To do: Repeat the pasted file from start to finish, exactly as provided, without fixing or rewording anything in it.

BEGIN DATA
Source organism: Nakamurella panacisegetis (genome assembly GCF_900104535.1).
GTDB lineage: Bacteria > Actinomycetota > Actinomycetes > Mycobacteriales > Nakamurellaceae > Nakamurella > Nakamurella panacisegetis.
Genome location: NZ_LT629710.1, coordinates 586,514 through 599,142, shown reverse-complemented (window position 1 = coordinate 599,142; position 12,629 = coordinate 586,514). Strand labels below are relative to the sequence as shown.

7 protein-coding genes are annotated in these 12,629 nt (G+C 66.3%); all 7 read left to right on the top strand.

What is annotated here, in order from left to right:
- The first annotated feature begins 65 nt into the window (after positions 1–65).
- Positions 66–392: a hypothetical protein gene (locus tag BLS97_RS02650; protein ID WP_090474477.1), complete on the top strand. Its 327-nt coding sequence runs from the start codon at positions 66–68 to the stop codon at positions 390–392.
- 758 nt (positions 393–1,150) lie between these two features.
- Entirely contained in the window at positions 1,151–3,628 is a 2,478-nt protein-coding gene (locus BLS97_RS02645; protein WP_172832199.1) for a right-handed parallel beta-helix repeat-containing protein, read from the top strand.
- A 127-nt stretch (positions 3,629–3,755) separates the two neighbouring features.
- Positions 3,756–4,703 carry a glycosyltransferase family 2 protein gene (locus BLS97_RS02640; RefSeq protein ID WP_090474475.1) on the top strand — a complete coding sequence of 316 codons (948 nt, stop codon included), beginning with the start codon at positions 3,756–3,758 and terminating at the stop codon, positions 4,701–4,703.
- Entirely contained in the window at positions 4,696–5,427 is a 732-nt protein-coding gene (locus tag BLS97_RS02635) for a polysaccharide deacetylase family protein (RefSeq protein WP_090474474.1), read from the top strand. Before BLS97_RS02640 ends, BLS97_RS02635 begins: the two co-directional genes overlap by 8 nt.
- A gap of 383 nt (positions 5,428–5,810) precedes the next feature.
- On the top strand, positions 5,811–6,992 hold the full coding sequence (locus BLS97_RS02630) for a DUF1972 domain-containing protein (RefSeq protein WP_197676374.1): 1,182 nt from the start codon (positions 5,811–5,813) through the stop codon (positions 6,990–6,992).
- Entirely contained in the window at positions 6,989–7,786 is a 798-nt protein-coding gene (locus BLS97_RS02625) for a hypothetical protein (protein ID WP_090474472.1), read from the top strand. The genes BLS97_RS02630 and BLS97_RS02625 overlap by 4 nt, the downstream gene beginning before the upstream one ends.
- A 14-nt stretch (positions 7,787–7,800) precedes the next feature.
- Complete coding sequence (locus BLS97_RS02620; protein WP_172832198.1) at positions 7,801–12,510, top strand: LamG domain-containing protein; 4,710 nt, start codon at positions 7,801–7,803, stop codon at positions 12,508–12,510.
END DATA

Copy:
Source organism: Nakamurella panacisegetis (genome assembly GCF_900104535.1).
GTDB lineage: Bacteria > Actinomycetota > Actinomycetes > Mycobacteriales > Nakamurellaceae > Nakamurella > Nakamurella panacisegetis.
Genome location: NZ_LT629710.1, coordinates 586,514 through 599,142, shown reverse-complemented (window position 1 = coordinate 599,142; position 12,629 = coordinate 586,514). Strand labels below are relative to the sequence as shown.

7 protein-coding genes are annotated in these 12,629 nt (G+C 66.3%); all 7 read left to right on the top strand.

What is annotated here, in order from left to right:
- The first annotated feature begins 65 nt into the window (after positions 1–65).
- Positions 66–392: a hypothetical protein gene (locus tag BLS97_RS02650; protein ID WP_090474477.1), complete on the top strand. Its 327-nt coding sequence runs from the start codon at positions 66–68 to the stop codon at positions 390–392.
- 758 nt (positions 393–1,150) lie between these two features.
- Entirely contained in the window at positions 1,151–3,628 is a 2,478-nt protein-coding gene (locus BLS97_RS02645; protein WP_172832199.1) for a right-handed parallel beta-helix repeat-containing protein, read from the top strand.
- A 127-nt stretch (positions 3,629–3,755) separates the two neighbouring features.
- Positions 3,756–4,703 carry a glycosyltransferase family 2 protein gene (locus BLS97_RS02640; RefSeq protein ID WP_090474475.1) on the top strand — a complete coding sequence of 316 codons (948 nt, stop codon included), beginning with the start codon at positions 3,756–3,758 and terminating at the stop codon, positions 4,701–4,703.
- Entirely contained in the window at positions 4,696–5,427 is a 732-nt protein-coding gene (locus tag BLS97_RS02635) for a polysaccharide deacetylase family protein (RefSeq protein WP_090474474.1), read from the top strand. Before BLS97_RS02640 ends, BLS97_RS02635 begins: the two co-directional genes overlap by 8 nt.
- A gap of 383 nt (positions 5,428–5,810) precedes the next feature.
- On the top strand, positions 5,811–6,992 hold the full coding sequence (locus BLS97_RS02630) for a DUF1972 domain-containing protein (RefSeq protein WP_197676374.1): 1,182 nt from the start codon (positions 5,811–5,813) through the stop codon (positions 6,990–6,992).
- Entirely contained in the window at positions 6,989–7,786 is a 798-nt protein-coding gene (locus BLS97_RS02625) for a hypothetical protein (protein ID WP_090474472.1), read from the top strand. The genes BLS97_RS02630 and BLS97_RS02625 overlap by 4 nt, the downstream gene beginning before the upstream one ends.
- A 14-nt stretch (positions 7,787–7,800) precedes the next feature.
- Complete coding sequence (locus BLS97_RS02620; protein WP_172832198.1) at positions 7,801–12,510, top strand: LamG domain-containing protein; 4,710 nt, start codon at positions 7,801–7,803, stop codon at positions 12,508–12,510.